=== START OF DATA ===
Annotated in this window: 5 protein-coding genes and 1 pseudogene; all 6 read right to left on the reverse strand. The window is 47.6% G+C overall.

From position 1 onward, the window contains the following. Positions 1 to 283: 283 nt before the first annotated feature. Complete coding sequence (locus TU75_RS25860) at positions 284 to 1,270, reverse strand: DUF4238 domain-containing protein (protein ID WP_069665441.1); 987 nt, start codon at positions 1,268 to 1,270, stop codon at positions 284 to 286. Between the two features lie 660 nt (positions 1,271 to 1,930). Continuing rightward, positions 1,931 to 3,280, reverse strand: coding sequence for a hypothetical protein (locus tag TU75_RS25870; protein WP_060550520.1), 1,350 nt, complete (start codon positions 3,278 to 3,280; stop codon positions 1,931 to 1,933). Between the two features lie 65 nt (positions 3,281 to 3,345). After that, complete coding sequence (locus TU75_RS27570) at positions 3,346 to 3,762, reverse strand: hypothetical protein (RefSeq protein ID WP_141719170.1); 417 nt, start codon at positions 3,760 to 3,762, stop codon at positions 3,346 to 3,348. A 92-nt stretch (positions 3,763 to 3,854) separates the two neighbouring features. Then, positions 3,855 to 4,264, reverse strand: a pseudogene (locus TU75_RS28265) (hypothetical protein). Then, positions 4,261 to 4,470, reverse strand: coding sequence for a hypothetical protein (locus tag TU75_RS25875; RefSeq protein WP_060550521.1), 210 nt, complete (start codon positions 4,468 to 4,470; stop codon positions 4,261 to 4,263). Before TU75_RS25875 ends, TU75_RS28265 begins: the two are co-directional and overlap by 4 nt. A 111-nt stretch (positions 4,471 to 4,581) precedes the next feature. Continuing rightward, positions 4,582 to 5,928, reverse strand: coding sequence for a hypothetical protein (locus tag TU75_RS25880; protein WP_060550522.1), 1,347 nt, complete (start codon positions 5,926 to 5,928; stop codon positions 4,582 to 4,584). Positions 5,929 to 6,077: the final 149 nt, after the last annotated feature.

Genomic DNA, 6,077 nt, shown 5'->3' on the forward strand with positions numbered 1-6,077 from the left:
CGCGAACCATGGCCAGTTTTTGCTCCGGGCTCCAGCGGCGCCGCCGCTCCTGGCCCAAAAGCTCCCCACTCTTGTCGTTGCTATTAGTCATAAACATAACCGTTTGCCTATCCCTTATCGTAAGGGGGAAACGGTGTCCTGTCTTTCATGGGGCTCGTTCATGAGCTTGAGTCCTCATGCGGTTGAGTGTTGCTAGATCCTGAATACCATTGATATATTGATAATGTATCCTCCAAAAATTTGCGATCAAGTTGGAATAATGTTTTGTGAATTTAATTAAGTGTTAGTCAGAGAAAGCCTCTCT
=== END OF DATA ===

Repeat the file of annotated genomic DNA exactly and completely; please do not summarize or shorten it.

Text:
Annotated in this window: 5 protein-coding genes and 1 pseudogene; all 6 read right to left on the reverse strand. The window is 47.6% G+C overall.

From position 1 onward, the window contains the following. Positions 1 to 283: 283 nt before the first annotated feature. Complete coding sequence (locus TU75_RS25860) at positions 284 to 1,270, reverse strand: DUF4238 domain-containing protein (protein ID WP_069665441.1); 987 nt, start codon at positions 1,268 to 1,270, stop codon at positions 284 to 286. Between the two features lie 660 nt (positions 1,271 to 1,930). Continuing rightward, positions 1,931 to 3,280, reverse strand: coding sequence for a hypothetical protein (locus tag TU75_RS25870; protein WP_060550520.1), 1,350 nt, complete (start codon positions 3,278 to 3,280; stop codon positions 1,931 to 1,933). Between the two features lie 65 nt (positions 3,281 to 3,345). After that, complete coding sequence (locus TU75_RS27570) at positions 3,346 to 3,762, reverse strand: hypothetical protein (RefSeq protein ID WP_141719170.1); 417 nt, start codon at positions 3,760 to 3,762, stop codon at positions 3,346 to 3,348. A 92-nt stretch (positions 3,763 to 3,854) separates the two neighbouring features. Then, positions 3,855 to 4,264, reverse strand: a pseudogene (locus TU75_RS28265) (hypothetical protein). Then, positions 4,261 to 4,470, reverse strand: coding sequence for a hypothetical protein (locus tag TU75_RS25875; RefSeq protein WP_060550521.1), 210 nt, complete (start codon positions 4,468 to 4,470; stop codon positions 4,261 to 4,263). Before TU75_RS25875 ends, TU75_RS28265 begins: the two are co-directional and overlap by 4 nt. A 111-nt stretch (positions 4,471 to 4,581) precedes the next feature. Continuing rightward, positions 4,582 to 5,928, reverse strand: coding sequence for a hypothetical protein (locus tag TU75_RS25880; protein WP_060550522.1), 1,347 nt, complete (start codon positions 5,926 to 5,928; stop codon positions 4,582 to 4,584). Positions 5,929 to 6,077: the final 149 nt, after the last annotated feature.

Genomic DNA, 6,077 nt, shown 5'->3' on the forward strand with positions numbered 1-6,077 from the left:
CGCGAACCATGGCCAGTTTTTGCTCCGGGCTCCAGCGGCGCCGCCGCTCCTGGCCCAAAAGCTCCCCACTCTTGTCGTTGCTATTAGTCATAAACATAACCGTTTGCCTATCCCTTATCGTAAGGGGGAAACGGTGTCCTGTCTTTCATGGGGCTCGTTCATGAGCTTGAGTCCTCATGCGGTTGAGTGTTGCTAGATCCTGAATACCATTGATATATTGATAATGTATCCTCCAAAAATTTGCGATCAAGTTGGAATAATGTTTTGTGAATTTAATTAAGTGTTAGTCAGAGAAAGCCTCTCT